Thank you for continuing your important role as the conscience of horse racing and your faithful reporting on the largely grim news from this weekend in Saratoga.

    While strolling down Union Avenue on a beautifully sunny Whitney Saturday, I was greeted by placard holding protesters outside the track entrance who were decrying the untimely deaths of horses that horse racing produces. And I must admit that my view of these protesters has evolved over the years. Initially, I resented their opposition to the sport I love and their radical position that all horse racing must be stopped. And while I continue to oppose the cessation of horse racing–particularly harness racing which has an extremely low fatality rate–it is clear that if left to its own devices, the horse racing industry would simply continue to sweep equine deaths under the rug. So I actually have come to appreciate the perspicacity of these protesters and their efforts to raise public consciousness of “horse racing wrongs”.
    When the early double on Saturday was 9/11, I thought it might be a portent of catastrophe to follow–and it was. NYRA and it’s media flacks had good reason to anticipate that Saturday’s race card would generate “feel good” news reports given the heart-warming backstories on the connections of Test favorite Maple Leaf Mel and Whitney favorite Cody’s Wish. But with the tragic and gut wrenching conclusion of the Test and the triumphant return of NYRA outcast Rick Dutrow in the Whitney, these were certainly not the stories that NYRA had anticipated or hoped for.
    But it is revealing how NYRA has handled the equine deaths on both Saturday and Sunday . Firstly, NYRA’s press release issued after Maple Leaf Mel was put down can be summarized as follows: “Blah blah blah blah blah blah blah…..” And of course, the public needed to be “spared” the sight of both equine fatalities, so there were no replays of either race available. But isn’t the real reason to hide the ugly truth?? And even though there were inquiries posted for both races, the videos being reviewed by the stewards were not shared with the public nor were the results of the stewards’ reviews–other than eventually posting the “official” sign without comment.

    I am devastated for the connections of the noble and undefeated Maple Leaf Mel and found her death to be every bit as tragic as the brilliant and undefeated Ruffian. And I am thrilled for the connections of White Abarrio –who looked as gorgeous and well conditioned as any horse I have ever seen. And perhaps even NYRA deserves some love for heeding the jockeys’ concerns about the unsafe condition of the turf courses after the tragic death of Ever Summer on Sunday. But it is a bit telling that NYRA announced the late change with about 1 minute to post of race 6, thereby minimzing the ability of bettors to cancel their pick 5 and other multi-race bets upon hearing the news.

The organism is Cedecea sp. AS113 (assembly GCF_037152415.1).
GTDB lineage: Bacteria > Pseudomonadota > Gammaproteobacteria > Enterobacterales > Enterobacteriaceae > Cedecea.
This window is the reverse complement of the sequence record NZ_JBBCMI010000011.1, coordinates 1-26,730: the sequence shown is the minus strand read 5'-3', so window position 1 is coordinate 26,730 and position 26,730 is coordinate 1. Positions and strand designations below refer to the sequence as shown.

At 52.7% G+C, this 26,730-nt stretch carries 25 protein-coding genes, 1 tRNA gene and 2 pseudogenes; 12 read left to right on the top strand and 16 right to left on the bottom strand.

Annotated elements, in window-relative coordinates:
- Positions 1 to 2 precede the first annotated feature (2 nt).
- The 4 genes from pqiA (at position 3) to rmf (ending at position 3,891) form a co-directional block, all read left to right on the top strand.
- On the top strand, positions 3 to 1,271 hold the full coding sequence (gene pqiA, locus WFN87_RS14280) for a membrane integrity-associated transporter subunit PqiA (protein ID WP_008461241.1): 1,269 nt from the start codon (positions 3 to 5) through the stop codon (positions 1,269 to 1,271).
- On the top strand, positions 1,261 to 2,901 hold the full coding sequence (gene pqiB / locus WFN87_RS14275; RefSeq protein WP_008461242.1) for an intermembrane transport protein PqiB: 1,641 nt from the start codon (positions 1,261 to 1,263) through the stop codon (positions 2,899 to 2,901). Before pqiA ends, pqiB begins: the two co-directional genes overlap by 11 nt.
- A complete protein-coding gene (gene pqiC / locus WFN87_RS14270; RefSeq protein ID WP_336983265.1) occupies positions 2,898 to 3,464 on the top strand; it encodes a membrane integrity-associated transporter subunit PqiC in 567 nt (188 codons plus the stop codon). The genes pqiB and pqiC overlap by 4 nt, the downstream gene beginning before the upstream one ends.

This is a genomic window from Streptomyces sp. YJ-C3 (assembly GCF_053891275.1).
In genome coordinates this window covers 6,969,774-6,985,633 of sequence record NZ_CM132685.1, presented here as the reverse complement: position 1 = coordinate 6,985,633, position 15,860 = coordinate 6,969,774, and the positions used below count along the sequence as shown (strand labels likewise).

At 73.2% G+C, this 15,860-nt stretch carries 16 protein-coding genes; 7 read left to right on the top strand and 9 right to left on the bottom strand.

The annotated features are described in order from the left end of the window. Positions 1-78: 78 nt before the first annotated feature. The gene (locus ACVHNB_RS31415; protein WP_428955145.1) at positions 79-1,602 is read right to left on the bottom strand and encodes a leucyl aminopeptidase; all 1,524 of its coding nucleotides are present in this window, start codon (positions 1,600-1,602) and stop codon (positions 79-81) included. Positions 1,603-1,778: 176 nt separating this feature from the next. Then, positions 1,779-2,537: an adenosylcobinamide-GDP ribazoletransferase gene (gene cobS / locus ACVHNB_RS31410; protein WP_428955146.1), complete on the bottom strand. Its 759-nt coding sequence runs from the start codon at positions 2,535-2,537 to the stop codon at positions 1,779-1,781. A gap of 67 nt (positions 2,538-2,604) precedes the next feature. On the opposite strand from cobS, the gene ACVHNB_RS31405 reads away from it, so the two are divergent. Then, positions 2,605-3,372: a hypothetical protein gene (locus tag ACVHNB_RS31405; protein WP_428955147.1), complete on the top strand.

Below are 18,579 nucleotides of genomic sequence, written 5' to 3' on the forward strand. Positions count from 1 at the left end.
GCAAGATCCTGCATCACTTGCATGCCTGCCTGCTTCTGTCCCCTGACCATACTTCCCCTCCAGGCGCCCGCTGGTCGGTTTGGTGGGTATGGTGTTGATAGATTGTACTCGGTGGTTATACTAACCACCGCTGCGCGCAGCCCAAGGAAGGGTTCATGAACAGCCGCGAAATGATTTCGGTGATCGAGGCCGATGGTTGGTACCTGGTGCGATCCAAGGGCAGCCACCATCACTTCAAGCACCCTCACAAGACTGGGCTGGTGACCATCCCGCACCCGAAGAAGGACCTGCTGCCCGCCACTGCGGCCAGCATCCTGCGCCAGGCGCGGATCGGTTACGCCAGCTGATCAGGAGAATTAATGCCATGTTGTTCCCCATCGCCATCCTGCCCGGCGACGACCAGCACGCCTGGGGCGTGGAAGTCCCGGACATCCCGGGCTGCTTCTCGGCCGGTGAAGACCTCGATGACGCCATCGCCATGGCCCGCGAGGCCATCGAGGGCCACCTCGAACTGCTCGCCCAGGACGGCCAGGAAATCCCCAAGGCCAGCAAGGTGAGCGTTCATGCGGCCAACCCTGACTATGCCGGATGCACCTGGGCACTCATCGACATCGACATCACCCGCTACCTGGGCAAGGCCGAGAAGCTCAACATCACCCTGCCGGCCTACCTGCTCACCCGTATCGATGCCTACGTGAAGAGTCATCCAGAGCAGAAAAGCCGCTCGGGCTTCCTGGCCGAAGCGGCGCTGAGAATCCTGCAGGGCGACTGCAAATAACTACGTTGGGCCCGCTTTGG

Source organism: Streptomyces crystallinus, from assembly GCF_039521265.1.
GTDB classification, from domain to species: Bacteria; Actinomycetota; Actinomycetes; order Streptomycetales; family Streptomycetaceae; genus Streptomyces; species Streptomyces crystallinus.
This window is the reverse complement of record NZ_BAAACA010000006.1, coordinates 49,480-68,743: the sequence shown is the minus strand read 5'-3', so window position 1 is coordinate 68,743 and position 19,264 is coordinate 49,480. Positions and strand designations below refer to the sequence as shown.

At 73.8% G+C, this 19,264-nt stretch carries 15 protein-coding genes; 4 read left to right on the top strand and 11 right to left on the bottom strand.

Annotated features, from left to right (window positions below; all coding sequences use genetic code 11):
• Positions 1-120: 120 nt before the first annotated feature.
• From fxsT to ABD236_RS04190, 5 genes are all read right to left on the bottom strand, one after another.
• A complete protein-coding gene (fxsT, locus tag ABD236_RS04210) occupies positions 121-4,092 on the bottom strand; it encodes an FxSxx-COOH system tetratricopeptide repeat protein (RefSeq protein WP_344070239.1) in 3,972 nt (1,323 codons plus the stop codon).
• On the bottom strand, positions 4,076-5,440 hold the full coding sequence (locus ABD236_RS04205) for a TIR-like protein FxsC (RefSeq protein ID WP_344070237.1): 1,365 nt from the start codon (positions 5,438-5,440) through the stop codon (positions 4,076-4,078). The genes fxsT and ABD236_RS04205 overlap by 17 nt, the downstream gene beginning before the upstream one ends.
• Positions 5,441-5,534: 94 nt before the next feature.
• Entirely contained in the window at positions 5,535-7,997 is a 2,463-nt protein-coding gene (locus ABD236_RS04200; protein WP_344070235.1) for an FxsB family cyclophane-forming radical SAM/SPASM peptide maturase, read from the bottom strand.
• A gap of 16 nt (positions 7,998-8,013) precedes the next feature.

Still hoping that you and the lovely Toni might be making an appearance here in Saratoga before the meet ends!

    1. Chuck, I ditto Doc’s response to your comment below. As your former Saratoga neighbor, I know of your devotion and support of horse racing both at Saratoga Race Course and Saratoga Harness. Your words, more than mine, should make an impact with NYRA hierarchy.

      The reason why your words are more impactful than mine — that of a paying customer and daily attendee — is because the NYRA press release message stated above had to be culled from other internet racing sources.

      The cost of my role as horse/horseplayer/trainer/jockey advocate, or critic as an issue warrants, apparently is nothing NYRA hears. Despite several requests, my name fails to appear on NYRA’s list of press release recipients.

      I do receive a Saratoga Daily Recap of wins and losses in jockey/trainer stat packages and which includes, of course, handle figures–of greater import to them vis a vis industry competition than their audience, and daily entries with ML odds from David Aragona, the industry’s most insightful linemaker.

      Apparently, HRI is unworthy of receiving a news release, such as Saturday’s sad reaction statement, or stable notes which I can either pass along to our audience as such,, or use the information as background-source material for advances and columns.

      The sudden off-turf announcement was lost on me and I am a ‘Saratoga Live’ devotee, except for those times I get caught in an FS1-FS2 signal switch.

      In any case, thanks for bringing the HRI Faithful up to speed on what people are thinking outside the gates of the old Spa.

  2. The Rick Dutrow story of redemption is a beautiful one, but I’m afraid judging by Twitter the past couple days, that ignorance is still running rampant. That man can train his ass off.

    And keep in mind, his record of horse health and lack of breakdowns is incredible.

    1. Doc, I can’t believe that any commentary coming from this site must still include a truthful retelling of what happened to Rick Dutrow behind the scenes that resulted in a precedent setting suspension, the longest in the history of the sport. He is a horse savant, as his colleague Dale Romans describes him, a great horseman. who will give the horses he trains the best of care and make them competitive at the highest possible levels. I know White Abarrio from South Florida of course and he was a brilliant horse for Saffie Joseph. On Saturday, however, he was the best White Abarrio he could be, an amazing performance.

  3. Doc D.–
    Thank you for your kind words! And it is so important to note the differences between Bob Baffert who has a history of equine fatalities and Rick Dutrow who does not. NYRA picked out Dutrow to use as a whipping boy in meting out a 10 year suspension.